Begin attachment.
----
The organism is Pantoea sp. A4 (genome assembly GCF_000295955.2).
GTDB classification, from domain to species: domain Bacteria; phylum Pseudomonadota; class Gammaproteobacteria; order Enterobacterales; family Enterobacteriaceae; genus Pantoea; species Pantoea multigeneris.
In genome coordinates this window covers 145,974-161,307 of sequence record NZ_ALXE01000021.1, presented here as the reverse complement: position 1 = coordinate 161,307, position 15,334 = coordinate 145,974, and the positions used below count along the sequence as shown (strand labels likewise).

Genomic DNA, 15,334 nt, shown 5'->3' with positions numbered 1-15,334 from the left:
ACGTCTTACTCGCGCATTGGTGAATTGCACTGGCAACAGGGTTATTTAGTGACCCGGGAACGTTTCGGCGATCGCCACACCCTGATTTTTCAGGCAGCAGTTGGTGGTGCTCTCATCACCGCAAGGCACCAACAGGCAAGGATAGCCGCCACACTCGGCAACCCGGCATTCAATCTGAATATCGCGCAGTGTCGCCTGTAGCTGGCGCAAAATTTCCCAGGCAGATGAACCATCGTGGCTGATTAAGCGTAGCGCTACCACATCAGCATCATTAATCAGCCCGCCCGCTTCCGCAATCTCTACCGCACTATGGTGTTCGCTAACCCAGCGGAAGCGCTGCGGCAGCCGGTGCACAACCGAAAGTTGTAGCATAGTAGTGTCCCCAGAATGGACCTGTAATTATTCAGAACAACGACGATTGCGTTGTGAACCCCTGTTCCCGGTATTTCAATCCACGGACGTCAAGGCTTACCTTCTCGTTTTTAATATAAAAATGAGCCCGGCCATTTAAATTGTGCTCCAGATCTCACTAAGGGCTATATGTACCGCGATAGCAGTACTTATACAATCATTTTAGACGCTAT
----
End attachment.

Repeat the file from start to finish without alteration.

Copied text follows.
The organism is Pantoea sp. A4 (genome assembly GCF_000295955.2).
GTDB classification, from domain to species: domain Bacteria; phylum Pseudomonadota; class Gammaproteobacteria; order Enterobacterales; family Enterobacteriaceae; genus Pantoea; species Pantoea multigeneris.
In genome coordinates this window covers 145,974-161,307 of sequence record NZ_ALXE01000021.1, presented here as the reverse complement: position 1 = coordinate 161,307, position 15,334 = coordinate 145,974, and the positions used below count along the sequence as shown (strand labels likewise).

Genomic DNA, 15,334 nt, shown 5'->3' with positions numbered 1-15,334 from the left:
ACGTCTTACTCGCGCATTGGTGAATTGCACTGGCAACAGGGTTATTTAGTGACCCGGGAACGTTTCGGCGATCGCCACACCCTGATTTTTCAGGCAGCAGTTGGTGGTGCTCTCATCACCGCAAGGCACCAACAGGCAAGGATAGCCGCCACACTCGGCAACCCGGCATTCAATCTGAATATCGCGCAGTGTCGCCTGTAGCTGGCGCAAAATTTCCCAGGCAGATGAACCATCGTGGCTGATTAAGCGTAGCGCTACCACATCAGCATCATTAATCAGCCCGCCCGCTTCCGCAATCTCTACCGCACTATGGTGTTCGCTAACCCAGCGGAAGCGCTGCGGCAGCCGGTGCACAACCGAAAGTTGTAGCATAGTAGTGTCCCCAGAATGGACCTGTAATTATTCAGAACAACGACGATTGCGTTGTGAACCCCTGTTCCCGGTATTTCAATCCACGGACGTCAAGGCTTACCTTCTCGTTTTTAATATAAAAATGAGCCCGGCCATTTAAATTGTGCTCCAGATCTCACTAAGGGCTATATGTACCGCGATAGCAGTACTTATACAATCATTTTAGACGCTAT